In the Digital Age, your data could be stored anywhere in the world, regardless of where you live. So what happens when your police department is investigating a crime in the United States, but the relevant data are stored in Ireland? Do you need a U.S. warrant, or an Irish one? How much of a problem for law enforcement is cross-border data? What kinds of agreements can nations strike to facilitate investigations without trampling on civil liberties and human rights? Evan is joined by Jennifer Daskal, Associate Professor at American University’s Washington College of Law, and Drew Mitnick, Policy Counsel at Access Now. For more, see Drew’s five-part blog series and Jennifer’s latest post.
Are vibrators, dildos, and other sex toys the next frontier in hacking and surveillance? Some tech experts say this creepy scenario has already arrived. Hackers have already broken into Wi-Fi and Bluetooth connected dildos through password hacks, remote access, and script overrides. Evan is joined by Amie Stepanovich, US Policy Manager at Access Now, and Arthur Rizer, Senior Fellow at R Street. They discuss teledildonics, personal privacy, and the serious implications of sex you hacking. For more, see their op-ed in Wired.
Cities like San Francisco and New York are at the cutting edge of technology. But are "progressives" friends or foes of innovation? City councils across the U.S. have had their share of spats with companies like Uber, Lyft, and Airbnb. Does the sharing economy pose problems for progressive values like job security and healthcare? Is all the focus on large, mostly Democratic cities distracting from anti-tech Republicans and conservatives? Evan is joined by Jared Meyer, Senior Fellow at the Foundation for Government Accountability, and author of How Progressive Cities Fight Innovation. For more, buy his book on Amazon and follow him on Twitter.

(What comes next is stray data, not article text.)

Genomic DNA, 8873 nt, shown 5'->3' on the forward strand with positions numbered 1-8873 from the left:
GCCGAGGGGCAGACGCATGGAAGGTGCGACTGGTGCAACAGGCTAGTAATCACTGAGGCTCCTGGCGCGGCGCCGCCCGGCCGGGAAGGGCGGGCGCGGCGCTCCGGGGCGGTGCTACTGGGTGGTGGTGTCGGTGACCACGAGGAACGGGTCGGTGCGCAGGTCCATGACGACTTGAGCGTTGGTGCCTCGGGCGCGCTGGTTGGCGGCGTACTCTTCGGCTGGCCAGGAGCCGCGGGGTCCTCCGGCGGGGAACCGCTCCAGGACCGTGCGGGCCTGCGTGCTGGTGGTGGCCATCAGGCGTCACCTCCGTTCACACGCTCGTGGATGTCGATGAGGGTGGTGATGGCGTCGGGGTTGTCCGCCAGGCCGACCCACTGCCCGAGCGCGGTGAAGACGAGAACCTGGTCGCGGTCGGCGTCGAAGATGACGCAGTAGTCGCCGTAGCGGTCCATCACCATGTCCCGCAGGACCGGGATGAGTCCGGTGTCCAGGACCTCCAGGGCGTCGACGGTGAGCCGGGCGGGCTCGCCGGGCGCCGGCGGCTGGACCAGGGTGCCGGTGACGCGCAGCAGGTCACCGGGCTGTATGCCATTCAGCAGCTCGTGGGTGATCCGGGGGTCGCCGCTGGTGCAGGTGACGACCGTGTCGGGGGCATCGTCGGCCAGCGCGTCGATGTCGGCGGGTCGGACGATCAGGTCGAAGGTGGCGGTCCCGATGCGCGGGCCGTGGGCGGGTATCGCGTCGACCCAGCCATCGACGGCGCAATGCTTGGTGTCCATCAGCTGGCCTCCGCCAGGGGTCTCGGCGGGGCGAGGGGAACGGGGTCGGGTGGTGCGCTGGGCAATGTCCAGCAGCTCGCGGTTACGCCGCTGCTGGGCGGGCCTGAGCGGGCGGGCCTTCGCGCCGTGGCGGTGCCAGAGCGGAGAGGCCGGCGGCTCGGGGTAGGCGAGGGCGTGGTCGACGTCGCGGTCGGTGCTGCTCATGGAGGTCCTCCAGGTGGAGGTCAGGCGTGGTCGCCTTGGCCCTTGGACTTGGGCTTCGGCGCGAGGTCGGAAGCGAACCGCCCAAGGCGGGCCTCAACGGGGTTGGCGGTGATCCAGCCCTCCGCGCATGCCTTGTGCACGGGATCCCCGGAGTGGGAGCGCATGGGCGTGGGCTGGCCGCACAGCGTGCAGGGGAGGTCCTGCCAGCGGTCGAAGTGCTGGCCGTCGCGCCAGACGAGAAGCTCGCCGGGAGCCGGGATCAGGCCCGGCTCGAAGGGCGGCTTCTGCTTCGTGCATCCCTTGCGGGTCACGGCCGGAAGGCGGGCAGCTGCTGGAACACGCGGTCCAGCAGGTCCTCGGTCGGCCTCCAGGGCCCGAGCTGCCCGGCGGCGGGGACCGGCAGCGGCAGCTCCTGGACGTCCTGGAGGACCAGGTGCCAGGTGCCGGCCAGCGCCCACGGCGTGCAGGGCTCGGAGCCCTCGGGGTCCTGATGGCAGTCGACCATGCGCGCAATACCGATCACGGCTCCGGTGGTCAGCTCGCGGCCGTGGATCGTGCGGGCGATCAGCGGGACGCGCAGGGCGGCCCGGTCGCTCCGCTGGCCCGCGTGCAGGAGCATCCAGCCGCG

The Internet is nothing without electricity, and the increased demand for data and expanding “Internet of Things” means we need more and more power to stay online. One billion people worldwide lack electricity, and four billion remain offline. Bridging the Digital Divide will involve more data centers, wireless networks, smartphones, and other equipment that will strain energy grids. But could the Internet also be part of the solution to global power needs? Evan is joined by Nilmini Rubin, Vice President of Tetra Tech, a global engineering and consulting company.
Is our air traffic control (ATC) system outdated? The White House seems to think so. A couple weeks back, the president announced his support for transferring ATC from the Federal Aviation Administration (FAA) to a nonprofit corporation governed by a board of directors, including representatives of airlines, unions, airports and others. The FAA has struggled for years to upgrade its technology from radar to GPS, and proponents of ATC reform say “privatizing” ATC will enable a NextGen system. Opponents say ATC reform could undermine labor unions, increase costs of travel, and give corporations too much control of our airspace. Evan discusses the pros and cons with Marc Scribner, Senior Fellow at the Competitive Enterprise Institute and Baruch Feigenbaum Assistant Director of Transportation Policy at the Reason Foundation. For more, see Marc’s FAQ on ATC reform.